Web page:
Alterations in central monoamine systems after postnatal lead acetate treatment in rats

Johan Luthman, Eva Lindqvist, Greg A. Gerhardt, Lars Olson, Barry H. Hoffer

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10 Scopus citations


The present study was undertaken to investigate the effects of postnatal lead exposure on central monoamine systems. Newborn male Sprague-Dawley rats were given 1 or 8 mg/kg lead acetate intraperitoneally for 20 days postnatally. Two groups of control rats received sodium acetate, or sodium acetate in oversized litters to compensate for lead-induced malnutrition in the high lead dose group, while nontreated animals also served as controls. At Day 21 or 51 regional tissue levels of monoamines were determined using HPLC techniques. No major changes were seen after the lead exposures in the levels of dopamine, noradrenaline, and serotonin, or metabolites of dopamine and serotonin, when compared to respective control groups. On the other hand, in the control group given sodium acetate in over sized litters some alterations of the monoamine levels were observed in frontal cortex and striatum at Day 21 compared to controls. At Day 51, the striatal homovanillic acid and 5 hydroxyindoleacetic acid levels were higher in the low lead dose group compared to those in the controls. No other changes in the monoamine levels were seen at Day 51. At 50-70 days postnatally, potassium-stimulated dopamine overflow was studied in striatum with in vivo chronoamperometry. In the high lead dose group the amplitudes of signals were lower in both the dorsal and ventral striatum compared to the controls, while no difference was seen in the clearance time of dopamine. The capacity of the dopamine terminals to respond to repeated stimulation was not affected by the lead exposure. Thus, the steady-state levels of monoamines were essentially unaltered after postnatal lead exposure in rats, while functional aspects of striatal dopamine transmission were affected after exposure to the higher dose of lead. These findings support the hypothesis that lead-induced changes in motor skills and exploratory behavior may be related to altered dopamine neurotransmission.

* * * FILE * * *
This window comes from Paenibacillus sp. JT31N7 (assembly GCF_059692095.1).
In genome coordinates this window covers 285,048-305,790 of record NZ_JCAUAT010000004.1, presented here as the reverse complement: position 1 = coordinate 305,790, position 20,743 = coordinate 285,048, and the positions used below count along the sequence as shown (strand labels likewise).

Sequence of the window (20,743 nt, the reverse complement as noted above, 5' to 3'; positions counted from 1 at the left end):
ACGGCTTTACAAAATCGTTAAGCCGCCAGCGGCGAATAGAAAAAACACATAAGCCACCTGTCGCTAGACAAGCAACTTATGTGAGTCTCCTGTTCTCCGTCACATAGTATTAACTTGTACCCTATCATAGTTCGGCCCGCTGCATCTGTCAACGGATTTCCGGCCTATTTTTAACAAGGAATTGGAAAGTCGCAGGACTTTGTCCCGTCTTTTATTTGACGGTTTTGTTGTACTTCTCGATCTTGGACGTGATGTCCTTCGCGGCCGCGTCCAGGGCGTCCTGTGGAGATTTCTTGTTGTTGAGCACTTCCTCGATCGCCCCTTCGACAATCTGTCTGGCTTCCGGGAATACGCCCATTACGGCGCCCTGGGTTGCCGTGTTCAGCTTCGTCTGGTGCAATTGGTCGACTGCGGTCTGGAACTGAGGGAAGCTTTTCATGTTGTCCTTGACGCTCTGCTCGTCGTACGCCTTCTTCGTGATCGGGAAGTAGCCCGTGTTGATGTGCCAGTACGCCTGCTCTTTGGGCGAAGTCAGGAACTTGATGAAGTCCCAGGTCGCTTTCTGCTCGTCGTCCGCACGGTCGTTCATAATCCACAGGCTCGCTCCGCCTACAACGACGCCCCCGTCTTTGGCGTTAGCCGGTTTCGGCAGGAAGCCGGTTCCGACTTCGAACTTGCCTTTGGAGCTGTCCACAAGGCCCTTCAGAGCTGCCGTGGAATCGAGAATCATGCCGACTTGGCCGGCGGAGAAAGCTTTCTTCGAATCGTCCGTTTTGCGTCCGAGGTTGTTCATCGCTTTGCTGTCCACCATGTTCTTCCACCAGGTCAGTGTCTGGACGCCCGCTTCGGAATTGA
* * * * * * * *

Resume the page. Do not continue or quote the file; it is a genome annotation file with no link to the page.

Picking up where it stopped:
Original languageEnglish
Pages (from-to)100-118
Number of pages19
JournalEnvironmental Research
Issue number1
StatePublished - Apr 1994

ASJC Scopus subject areas

  • Biochemistry
  • General Environmental Science


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